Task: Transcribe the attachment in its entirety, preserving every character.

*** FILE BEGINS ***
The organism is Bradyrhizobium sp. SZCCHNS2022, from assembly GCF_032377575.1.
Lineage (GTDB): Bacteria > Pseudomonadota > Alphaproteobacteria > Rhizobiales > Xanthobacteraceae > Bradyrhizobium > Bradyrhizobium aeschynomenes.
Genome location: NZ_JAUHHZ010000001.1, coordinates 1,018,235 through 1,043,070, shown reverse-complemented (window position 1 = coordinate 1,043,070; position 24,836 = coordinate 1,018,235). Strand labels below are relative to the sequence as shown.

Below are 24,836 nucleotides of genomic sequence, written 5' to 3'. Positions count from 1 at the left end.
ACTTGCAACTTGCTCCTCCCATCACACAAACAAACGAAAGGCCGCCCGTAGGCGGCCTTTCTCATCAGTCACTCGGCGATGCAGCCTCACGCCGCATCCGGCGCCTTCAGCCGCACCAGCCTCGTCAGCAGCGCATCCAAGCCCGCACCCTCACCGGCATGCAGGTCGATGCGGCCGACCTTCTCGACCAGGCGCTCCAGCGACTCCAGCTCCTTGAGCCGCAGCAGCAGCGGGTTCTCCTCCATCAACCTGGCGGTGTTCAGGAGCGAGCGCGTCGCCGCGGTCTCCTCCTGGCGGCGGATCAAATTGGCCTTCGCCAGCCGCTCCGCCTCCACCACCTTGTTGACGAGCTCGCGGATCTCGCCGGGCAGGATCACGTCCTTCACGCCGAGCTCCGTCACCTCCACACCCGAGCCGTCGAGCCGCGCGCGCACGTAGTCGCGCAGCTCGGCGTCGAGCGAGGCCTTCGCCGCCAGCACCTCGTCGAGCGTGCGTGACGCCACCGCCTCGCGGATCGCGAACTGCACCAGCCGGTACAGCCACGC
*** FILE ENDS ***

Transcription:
The organism is Bradyrhizobium sp. SZCCHNS2022, from assembly GCF_032377575.1.
Lineage (GTDB): Bacteria > Pseudomonadota > Alphaproteobacteria > Rhizobiales > Xanthobacteraceae > Bradyrhizobium > Bradyrhizobium aeschynomenes.
Genome location: NZ_JAUHHZ010000001.1, coordinates 1,018,235 through 1,043,070, shown reverse-complemented (window position 1 = coordinate 1,043,070; position 24,836 = coordinate 1,018,235). Strand labels below are relative to the sequence as shown.

Below are 24,836 nucleotides of genomic sequence, written 5' to 3'. Positions count from 1 at the left end.
ACTTGCAACTTGCTCCTCCCATCACACAAACAAACGAAAGGCCGCCCGTAGGCGGCCTTTCTCATCAGTCACTCGGCGATGCAGCCTCACGCCGCATCCGGCGCCTTCAGCCGCACCAGCCTCGTCAGCAGCGCATCCAAGCCCGCACCCTCACCGGCATGCAGGTCGATGCGGCCGACCTTCTCGACCAGGCGCTCCAGCGACTCCAGCTCCTTGAGCCGCAGCAGCAGCGGGTTCTCCTCCATCAACCTGGCGGTGTTCAGGAGCGAGCGCGTCGCCGCGGTCTCCTCCTGGCGGCGGATCAAATTGGCCTTCGCCAGCCGCTCCGCCTCCACCACCTTGTTGACGAGCTCGCGGATCTCGCCGGGCAGGATCACGTCCTTCACGCCGAGCTCCGTCACCTCCACACCCGAGCCGTCGAGCCGCGCGCGCACGTAGTCGCGCAGCTCGGCGTCGAGCGAGGCCTTCGCCGCCAGCACCTCGTCGAGCGTGCGTGACGCCACCGCCTCGCGGATCGCGAACTGCACCAGCCGGTACAGCCACGC